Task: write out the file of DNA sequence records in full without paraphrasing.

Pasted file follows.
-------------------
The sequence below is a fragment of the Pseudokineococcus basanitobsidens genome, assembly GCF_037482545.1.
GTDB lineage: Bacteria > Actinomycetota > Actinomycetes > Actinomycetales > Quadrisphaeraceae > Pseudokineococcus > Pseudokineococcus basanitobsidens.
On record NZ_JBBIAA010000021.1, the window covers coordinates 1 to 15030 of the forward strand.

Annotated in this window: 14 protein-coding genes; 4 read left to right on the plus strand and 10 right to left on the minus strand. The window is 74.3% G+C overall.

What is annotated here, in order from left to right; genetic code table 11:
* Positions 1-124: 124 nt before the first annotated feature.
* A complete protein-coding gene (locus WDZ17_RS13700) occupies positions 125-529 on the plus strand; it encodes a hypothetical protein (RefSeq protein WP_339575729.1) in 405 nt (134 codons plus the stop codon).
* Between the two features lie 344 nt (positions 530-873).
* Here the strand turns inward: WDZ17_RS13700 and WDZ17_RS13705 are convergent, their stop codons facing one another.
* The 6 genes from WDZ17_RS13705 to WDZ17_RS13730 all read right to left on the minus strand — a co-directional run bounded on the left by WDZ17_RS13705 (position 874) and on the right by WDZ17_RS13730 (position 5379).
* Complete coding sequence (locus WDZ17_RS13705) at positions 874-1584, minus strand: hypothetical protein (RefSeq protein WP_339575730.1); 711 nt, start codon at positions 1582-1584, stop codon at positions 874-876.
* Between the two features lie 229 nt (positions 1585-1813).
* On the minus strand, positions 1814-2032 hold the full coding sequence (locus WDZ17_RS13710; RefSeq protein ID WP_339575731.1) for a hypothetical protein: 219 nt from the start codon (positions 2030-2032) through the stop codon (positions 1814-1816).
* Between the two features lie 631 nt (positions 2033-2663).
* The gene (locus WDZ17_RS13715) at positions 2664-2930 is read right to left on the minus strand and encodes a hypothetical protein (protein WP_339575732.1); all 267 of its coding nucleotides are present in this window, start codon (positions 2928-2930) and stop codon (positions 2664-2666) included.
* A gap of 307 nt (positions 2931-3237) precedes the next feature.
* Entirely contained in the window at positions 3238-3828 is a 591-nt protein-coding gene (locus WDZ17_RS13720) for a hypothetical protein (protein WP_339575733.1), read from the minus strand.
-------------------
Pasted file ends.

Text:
The sequence below is a fragment of the Pseudokineococcus basanitobsidens genome, assembly GCF_037482545.1.
GTDB lineage: Bacteria > Actinomycetota > Actinomycetes > Actinomycetales > Quadrisphaeraceae > Pseudokineococcus > Pseudokineococcus basanitobsidens.
On record NZ_JBBIAA010000021.1, the window covers coordinates 1 to 15030 of the forward strand.

Annotated in this window: 14 protein-coding genes; 4 read left to right on the plus strand and 10 right to left on the minus strand. The window is 74.3% G+C overall.

What is annotated here, in order from left to right; genetic code table 11:
* Positions 1-124: 124 nt before the first annotated feature.
* A complete protein-coding gene (locus WDZ17_RS13700) occupies positions 125-529 on the plus strand; it encodes a hypothetical protein (RefSeq protein WP_339575729.1) in 405 nt (134 codons plus the stop codon).
* Between the two features lie 344 nt (positions 530-873).
* Here the strand turns inward: WDZ17_RS13700 and WDZ17_RS13705 are convergent, their stop codons facing one another.
* The 6 genes from WDZ17_RS13705 to WDZ17_RS13730 all read right to left on the minus strand — a co-directional run bounded on the left by WDZ17_RS13705 (position 874) and on the right by WDZ17_RS13730 (position 5379).
* Complete coding sequence (locus WDZ17_RS13705) at positions 874-1584, minus strand: hypothetical protein (RefSeq protein WP_339575730.1); 711 nt, start codon at positions 1582-1584, stop codon at positions 874-876.
* Between the two features lie 229 nt (positions 1585-1813).
* On the minus strand, positions 1814-2032 hold the full coding sequence (locus WDZ17_RS13710; RefSeq protein ID WP_339575731.1) for a hypothetical protein: 219 nt from the start codon (positions 2030-2032) through the stop codon (positions 1814-1816).
* Between the two features lie 631 nt (positions 2033-2663).
* The gene (locus WDZ17_RS13715) at positions 2664-2930 is read right to left on the minus strand and encodes a hypothetical protein (protein WP_339575732.1); all 267 of its coding nucleotides are present in this window, start codon (positions 2928-2930) and stop codon (positions 2664-2666) included.
* A gap of 307 nt (positions 2931-3237) precedes the next feature.
* Entirely contained in the window at positions 3238-3828 is a 591-nt protein-coding gene (locus WDZ17_RS13720) for a hypothetical protein (protein WP_339575733.1), read from the minus strand.